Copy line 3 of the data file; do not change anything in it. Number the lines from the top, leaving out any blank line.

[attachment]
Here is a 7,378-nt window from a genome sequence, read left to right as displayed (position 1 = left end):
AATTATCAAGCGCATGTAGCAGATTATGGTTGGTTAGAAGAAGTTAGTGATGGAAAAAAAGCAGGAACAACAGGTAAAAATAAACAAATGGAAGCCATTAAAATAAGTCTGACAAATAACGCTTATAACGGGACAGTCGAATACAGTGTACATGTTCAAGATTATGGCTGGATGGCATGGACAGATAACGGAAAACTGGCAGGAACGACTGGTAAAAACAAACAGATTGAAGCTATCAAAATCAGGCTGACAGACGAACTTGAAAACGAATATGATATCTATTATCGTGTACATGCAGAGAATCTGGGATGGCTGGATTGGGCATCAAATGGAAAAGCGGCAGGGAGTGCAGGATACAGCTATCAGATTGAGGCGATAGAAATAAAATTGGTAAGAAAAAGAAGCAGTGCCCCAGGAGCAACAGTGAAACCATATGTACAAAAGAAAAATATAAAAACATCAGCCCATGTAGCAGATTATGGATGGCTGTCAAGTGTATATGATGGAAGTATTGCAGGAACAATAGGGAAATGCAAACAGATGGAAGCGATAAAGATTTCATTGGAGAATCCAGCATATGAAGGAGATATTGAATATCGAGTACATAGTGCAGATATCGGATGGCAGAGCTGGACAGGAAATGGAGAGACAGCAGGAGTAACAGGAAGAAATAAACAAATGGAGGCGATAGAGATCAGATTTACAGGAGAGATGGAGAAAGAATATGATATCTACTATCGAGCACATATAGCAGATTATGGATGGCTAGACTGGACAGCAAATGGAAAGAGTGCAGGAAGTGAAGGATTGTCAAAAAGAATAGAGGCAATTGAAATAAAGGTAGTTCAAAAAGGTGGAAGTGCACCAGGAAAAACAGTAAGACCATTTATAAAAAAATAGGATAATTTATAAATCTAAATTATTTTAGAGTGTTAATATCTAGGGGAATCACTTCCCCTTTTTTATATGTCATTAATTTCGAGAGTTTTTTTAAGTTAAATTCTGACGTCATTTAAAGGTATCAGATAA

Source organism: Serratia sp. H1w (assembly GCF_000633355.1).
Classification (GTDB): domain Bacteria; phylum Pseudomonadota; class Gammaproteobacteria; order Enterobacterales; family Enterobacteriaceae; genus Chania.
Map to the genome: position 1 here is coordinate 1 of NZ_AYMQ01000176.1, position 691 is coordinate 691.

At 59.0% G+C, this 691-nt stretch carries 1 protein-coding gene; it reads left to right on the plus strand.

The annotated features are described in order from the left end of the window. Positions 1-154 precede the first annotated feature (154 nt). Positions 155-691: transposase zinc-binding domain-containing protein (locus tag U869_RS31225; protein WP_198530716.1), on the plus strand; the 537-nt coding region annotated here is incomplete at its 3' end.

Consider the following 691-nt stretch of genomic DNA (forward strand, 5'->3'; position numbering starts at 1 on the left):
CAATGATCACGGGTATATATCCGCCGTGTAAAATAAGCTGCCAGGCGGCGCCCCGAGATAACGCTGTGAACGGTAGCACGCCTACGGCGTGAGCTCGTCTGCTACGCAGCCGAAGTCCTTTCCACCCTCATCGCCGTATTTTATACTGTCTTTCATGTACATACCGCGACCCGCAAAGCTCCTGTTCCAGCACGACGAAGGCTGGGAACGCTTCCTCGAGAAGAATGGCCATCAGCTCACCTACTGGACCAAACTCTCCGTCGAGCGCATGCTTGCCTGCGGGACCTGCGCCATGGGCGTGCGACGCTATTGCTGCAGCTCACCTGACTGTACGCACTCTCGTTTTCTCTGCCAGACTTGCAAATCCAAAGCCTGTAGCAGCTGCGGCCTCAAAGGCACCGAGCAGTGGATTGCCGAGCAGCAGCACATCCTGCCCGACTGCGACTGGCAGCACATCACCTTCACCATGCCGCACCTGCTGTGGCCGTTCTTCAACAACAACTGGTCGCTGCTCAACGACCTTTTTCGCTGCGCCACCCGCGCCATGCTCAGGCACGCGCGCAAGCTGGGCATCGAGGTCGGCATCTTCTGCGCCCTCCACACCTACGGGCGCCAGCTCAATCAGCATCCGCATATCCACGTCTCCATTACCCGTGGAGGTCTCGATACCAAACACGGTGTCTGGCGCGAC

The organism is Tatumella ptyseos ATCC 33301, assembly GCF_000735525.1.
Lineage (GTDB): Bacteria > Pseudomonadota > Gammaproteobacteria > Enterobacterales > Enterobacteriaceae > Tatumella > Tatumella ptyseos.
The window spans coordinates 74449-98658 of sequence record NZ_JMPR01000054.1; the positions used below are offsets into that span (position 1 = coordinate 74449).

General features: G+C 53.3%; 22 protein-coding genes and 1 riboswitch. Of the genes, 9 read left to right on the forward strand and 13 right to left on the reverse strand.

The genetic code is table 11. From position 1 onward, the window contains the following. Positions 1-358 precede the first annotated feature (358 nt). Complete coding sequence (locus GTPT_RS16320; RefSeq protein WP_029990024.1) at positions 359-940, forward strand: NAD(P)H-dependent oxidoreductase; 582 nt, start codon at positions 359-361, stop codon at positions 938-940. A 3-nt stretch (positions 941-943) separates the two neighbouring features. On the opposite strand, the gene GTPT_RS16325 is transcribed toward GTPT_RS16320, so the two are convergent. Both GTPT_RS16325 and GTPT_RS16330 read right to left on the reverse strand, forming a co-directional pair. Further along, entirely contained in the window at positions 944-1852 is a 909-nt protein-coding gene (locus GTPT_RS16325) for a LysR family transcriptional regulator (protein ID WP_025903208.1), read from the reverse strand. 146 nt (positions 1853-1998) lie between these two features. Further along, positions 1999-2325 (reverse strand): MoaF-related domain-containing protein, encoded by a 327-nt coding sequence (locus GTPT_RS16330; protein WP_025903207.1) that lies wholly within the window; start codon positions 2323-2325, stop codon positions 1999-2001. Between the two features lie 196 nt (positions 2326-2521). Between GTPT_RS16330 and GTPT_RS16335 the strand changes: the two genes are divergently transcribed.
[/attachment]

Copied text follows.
Source organism: Serratia sp. H1w (assembly GCF_000633355.1).